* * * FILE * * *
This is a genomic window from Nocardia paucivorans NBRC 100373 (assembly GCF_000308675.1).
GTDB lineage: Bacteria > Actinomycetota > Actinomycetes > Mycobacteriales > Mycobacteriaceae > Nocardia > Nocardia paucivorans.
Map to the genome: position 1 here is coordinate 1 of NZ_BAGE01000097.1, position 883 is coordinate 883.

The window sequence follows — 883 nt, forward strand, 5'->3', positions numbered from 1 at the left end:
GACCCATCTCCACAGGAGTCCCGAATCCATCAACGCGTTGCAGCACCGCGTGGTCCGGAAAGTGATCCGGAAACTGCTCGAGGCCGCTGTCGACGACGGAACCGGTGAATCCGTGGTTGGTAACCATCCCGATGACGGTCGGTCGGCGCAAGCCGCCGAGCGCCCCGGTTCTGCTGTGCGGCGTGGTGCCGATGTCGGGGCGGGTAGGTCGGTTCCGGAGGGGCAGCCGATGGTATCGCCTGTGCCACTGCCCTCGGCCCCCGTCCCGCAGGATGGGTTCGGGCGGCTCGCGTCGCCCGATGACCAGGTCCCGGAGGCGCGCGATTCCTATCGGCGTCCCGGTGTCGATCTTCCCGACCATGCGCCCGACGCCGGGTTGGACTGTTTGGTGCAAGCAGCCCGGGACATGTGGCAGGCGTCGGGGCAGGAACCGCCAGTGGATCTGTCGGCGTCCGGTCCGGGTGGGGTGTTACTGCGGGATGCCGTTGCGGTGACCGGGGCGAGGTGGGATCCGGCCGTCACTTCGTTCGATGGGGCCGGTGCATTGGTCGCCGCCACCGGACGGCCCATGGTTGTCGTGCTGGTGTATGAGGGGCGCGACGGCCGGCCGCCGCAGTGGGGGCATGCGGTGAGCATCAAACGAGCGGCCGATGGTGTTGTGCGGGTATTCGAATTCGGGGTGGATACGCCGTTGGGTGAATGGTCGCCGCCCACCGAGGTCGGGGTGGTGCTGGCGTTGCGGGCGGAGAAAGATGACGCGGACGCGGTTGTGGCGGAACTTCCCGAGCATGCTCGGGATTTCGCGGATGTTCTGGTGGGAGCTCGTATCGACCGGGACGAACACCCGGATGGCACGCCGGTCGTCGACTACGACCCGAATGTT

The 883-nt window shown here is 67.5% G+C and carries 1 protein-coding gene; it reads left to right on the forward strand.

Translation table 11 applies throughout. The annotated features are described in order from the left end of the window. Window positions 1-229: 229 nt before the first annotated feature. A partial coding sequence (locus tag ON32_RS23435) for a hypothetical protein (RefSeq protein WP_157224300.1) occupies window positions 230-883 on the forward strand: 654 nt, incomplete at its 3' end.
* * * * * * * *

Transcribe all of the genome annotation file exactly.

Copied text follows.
This is a genomic window from Nocardia paucivorans NBRC 100373 (assembly GCF_000308675.1).
GTDB lineage: Bacteria > Actinomycetota > Actinomycetes > Mycobacteriales > Mycobacteriaceae > Nocardia > Nocardia paucivorans.
Map to the genome: position 1 here is coordinate 1 of NZ_BAGE01000097.1, position 883 is coordinate 883.

The window sequence follows — 883 nt, forward strand, 5'->3', positions numbered from 1 at the left end:
GACCCATCTCCACAGGAGTCCCGAATCCATCAACGCGTTGCAGCACCGCGTGGTCCGGAAAGTGATCCGGAAACTGCTCGAGGCCGCTGTCGACGACGGAACCGGTGAATCCGTGGTTGGTAACCATCCCGATGACGGTCGGTCGGCGCAAGCCGCCGAGCGCCCCGGTTCTGCTGTGCGGCGTGGTGCCGATGTCGGGGCGGGTAGGTCGGTTCCGGAGGGGCAGCCGATGGTATCGCCTGTGCCACTGCCCTCGGCCCCCGTCCCGCAGGATGGGTTCGGGCGGCTCGCGTCGCCCGATGACCAGGTCCCGGAGGCGCGCGATTCCTATCGGCGTCCCGGTGTCGATCTTCCCGACCATGCGCCCGACGCCGGGTTGGACTGTTTGGTGCAAGCAGCCCGGGACATGTGGCAGGCGTCGGGGCAGGAACCGCCAGTGGATCTGTCGGCGTCCGGTCCGGGTGGGGTGTTACTGCGGGATGCCGTTGCGGTGACCGGGGCGAGGTGGGATCCGGCCGTCACTTCGTTCGATGGGGCCGGTGCATTGGTCGCCGCCACCGGACGGCCCATGGTTGTCGTGCTGGTGTATGAGGGGCGCGACGGCCGGCCGCCGCAGTGGGGGCATGCGGTGAGCATCAAACGAGCGGCCGATGGTGTTGTGCGGGTATTCGAATTCGGGGTGGATACGCCGTTGGGTGAATGGTCGCCGCCCACCGAGGTCGGGGTGGTGCTGGCGTTGCGGGCGGAGAAAGATGACGCGGACGCGGTTGTGGCGGAACTTCCCGAGCATGCTCGGGATTTCGCGGATGTTCTGGTGGGAGCTCGTATCGACCGGGACGAACACCCGGATGGCACGCCGGTCGTCGACTACGACCCGAATGTT

The 883-nt window shown here is 67.5% G+C and carries 1 protein-coding gene; it reads left to right on the forward strand.

Translation table 11 applies throughout. The annotated features are described in order from the left end of the window. Window positions 1-229: 229 nt before the first annotated feature. A partial coding sequence (locus tag ON32_RS23435) for a hypothetical protein (RefSeq protein WP_157224300.1) occupies window positions 230-883 on the forward strand: 654 nt, incomplete at its 3' end.